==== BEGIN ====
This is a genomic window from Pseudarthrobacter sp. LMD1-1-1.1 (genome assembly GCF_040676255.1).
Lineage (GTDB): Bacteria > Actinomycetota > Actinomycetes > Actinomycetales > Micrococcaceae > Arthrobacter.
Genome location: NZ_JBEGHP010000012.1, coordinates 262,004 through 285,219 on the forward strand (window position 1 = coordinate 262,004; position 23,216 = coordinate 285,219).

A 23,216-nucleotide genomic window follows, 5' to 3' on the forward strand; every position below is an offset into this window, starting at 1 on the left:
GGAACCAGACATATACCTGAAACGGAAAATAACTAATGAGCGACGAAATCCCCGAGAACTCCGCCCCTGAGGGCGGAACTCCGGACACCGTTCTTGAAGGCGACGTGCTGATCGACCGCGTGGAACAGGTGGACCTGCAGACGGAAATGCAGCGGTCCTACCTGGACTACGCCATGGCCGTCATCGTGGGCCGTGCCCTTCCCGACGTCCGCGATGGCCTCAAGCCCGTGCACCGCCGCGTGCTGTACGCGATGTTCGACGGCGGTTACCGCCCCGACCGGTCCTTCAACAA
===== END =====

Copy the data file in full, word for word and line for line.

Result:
This is a genomic window from Pseudarthrobacter sp. LMD1-1-1.1 (genome assembly GCF_040676255.1).
Lineage (GTDB): Bacteria > Actinomycetota > Actinomycetes > Actinomycetales > Micrococcaceae > Arthrobacter.
Genome location: NZ_JBEGHP010000012.1, coordinates 262,004 through 285,219 on the forward strand (window position 1 = coordinate 262,004; position 23,216 = coordinate 285,219).

A 23,216-nucleotide genomic window follows, 5' to 3' on the forward strand; every position below is an offset into this window, starting at 1 on the left:
GGAACCAGACATATACCTGAAACGGAAAATAACTAATGAGCGACGAAATCCCCGAGAACTCCGCCCCTGAGGGCGGAACTCCGGACACCGTTCTTGAAGGCGACGTGCTGATCGACCGCGTGGAACAGGTGGACCTGCAGACGGAAATGCAGCGGTCCTACCTGGACTACGCCATGGCCGTCATCGTGGGCCGTGCCCTTCCCGACGTCCGCGATGGCCTCAAGCCCGTGCACCGCCGCGTGCTGTACGCGATGTTCGACGGCGGTTACCGCCCCGACCGGTCCTTCAACAA